Roe V Wade: Should I Delete My Period Tracking App?

In light of Roe V. Wade overturning - are period tracking apps a cause for concern?

woman on phone

by Aaliyah Harry |

Period tracking apps are used by millions of people to help record the start of symptoms, track ovulation cycles, and plan for pregnancy. From Flo to Stardust, these apps have become a convenient way to track periods digitally. Flo claims that every tenth woman in the world between the ages 15 to 49 manages their cycle using the app – over 100 million people – while Clue claims it has 12 million monthly users. The con: users provide personal information to an app that may not be keeping their data private.

These concerns have only intensified now due to a landmark ruling where the Supreme Court voted to overturn Roe v Wade, eliminating the constitutional right to abortion in the US. What quickly arose was panic from women regarding the use of their data. A call to action online began: delete your period tracking apps and wipe the data.

In a Twitter post that has since gone viral, US author Jessica Khoury wrote, 'Delete your period tracking apps today.' The six-word tweet has resonated with hundreds of thousands of people - with more than 3,000 commenting underneath, expressing their shock at the potential risks.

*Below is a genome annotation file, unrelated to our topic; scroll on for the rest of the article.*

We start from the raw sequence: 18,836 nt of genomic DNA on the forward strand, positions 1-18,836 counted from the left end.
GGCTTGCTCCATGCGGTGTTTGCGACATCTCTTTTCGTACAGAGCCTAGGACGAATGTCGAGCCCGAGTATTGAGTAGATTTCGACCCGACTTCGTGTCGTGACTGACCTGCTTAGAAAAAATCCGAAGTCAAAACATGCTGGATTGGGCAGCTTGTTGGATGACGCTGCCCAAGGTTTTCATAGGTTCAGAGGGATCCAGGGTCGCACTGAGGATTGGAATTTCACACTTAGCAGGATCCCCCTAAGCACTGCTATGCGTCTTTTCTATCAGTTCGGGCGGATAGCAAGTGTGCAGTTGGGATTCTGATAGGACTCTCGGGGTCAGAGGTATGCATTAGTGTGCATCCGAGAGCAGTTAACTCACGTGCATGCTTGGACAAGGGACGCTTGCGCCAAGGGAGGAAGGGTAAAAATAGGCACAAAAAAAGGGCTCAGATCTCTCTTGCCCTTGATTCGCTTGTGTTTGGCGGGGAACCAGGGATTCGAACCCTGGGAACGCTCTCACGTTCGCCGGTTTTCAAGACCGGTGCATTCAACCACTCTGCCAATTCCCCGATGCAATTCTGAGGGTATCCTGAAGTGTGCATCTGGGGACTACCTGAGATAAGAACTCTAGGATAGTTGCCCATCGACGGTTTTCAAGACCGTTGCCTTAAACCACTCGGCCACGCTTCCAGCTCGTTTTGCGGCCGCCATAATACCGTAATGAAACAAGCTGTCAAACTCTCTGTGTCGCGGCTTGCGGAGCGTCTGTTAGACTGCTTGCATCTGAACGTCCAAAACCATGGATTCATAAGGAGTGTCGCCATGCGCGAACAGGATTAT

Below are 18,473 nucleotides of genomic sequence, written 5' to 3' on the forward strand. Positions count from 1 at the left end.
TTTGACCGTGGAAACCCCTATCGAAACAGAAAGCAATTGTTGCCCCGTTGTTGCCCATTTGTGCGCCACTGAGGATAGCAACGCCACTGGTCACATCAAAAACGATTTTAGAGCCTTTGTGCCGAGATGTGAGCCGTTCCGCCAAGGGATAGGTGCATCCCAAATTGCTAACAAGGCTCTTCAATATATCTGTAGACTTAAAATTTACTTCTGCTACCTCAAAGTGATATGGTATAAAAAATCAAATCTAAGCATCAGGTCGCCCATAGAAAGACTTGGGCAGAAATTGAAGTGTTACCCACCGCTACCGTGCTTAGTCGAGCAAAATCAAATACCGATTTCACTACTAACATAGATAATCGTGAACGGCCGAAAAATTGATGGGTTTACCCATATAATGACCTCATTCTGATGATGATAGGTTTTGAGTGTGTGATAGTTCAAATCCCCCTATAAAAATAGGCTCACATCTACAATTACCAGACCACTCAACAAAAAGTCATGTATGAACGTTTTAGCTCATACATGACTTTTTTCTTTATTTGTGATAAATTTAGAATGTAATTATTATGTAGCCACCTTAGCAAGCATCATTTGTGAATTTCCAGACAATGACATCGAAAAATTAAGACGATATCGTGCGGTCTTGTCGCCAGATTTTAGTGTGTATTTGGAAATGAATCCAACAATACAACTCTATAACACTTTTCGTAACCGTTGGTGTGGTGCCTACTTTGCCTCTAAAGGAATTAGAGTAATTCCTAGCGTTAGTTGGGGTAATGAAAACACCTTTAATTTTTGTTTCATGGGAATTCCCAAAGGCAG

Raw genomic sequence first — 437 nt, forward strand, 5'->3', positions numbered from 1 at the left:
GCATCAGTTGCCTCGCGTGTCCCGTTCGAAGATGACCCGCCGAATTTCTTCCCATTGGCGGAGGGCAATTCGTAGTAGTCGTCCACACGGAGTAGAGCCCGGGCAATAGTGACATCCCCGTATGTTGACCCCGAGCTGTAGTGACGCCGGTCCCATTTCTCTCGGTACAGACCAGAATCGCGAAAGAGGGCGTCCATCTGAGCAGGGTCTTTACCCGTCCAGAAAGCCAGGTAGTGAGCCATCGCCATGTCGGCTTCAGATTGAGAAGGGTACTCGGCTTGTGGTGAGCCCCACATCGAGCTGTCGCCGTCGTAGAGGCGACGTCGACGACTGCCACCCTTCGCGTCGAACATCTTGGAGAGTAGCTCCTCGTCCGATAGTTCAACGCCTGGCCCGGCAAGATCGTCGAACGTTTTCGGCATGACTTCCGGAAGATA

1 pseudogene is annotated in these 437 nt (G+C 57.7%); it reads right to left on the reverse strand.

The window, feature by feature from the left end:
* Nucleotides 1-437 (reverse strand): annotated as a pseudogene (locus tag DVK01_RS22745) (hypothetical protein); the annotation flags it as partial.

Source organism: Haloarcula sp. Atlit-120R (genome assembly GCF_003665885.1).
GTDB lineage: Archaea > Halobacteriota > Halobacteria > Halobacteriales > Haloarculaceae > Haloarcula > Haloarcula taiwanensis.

When you log your period in an app, it's hard to know exactly where that data is going. Unfortunately, some menstruation apps also have a track record of privacy red flags. This came to light in January 2021, when Flo reached a settlement with the Federal Trade Commission (FTC). The FTC claimed the company shared personal user data with third parties including Facebook and Google. It was later found that the app informed Facebook when a user was having their period and even if they were planning to get pregnant. This scandal was broken by a Wall Street Journal investigation in 2019.

'Apps that collect, use, and share sensitive health information can provide valuable services, but consumers need to be able to trust these apps,' said Andrew Smith, Director of the FTC’s Bureau of Consumer Protection in the settlement report. 'We are looking closely at whether developers of health apps are keeping their promises and handling sensitive health information responsibly.'

While Flo did not admit any wrongdoing within the settlement, and insisted to NPR that it does not share health data with any third party, this investigation has created doubts surrounding the app's privacy practices. In light of the overturning of Roe v Wade, many now question whether the company would release data under the pressure of a criminal investigation. In response to the Supreme Court's decision, Flo recently released a statement announcing an upcoming 'anonymous mode' that removes personal identity from users' data is launching soon.' So far, there has been no set release date announced.

However, users have pointed out a remaining clause entitled ‘Legal Obligation’ on Flo’s website. It still states, ‘We may be obligated to process some of your Personal Data to comply with applicable laws and regulations.' In regards to this revelation, period app users are calling for people to switch to the app Clue, a Berlin-based period-tracking company.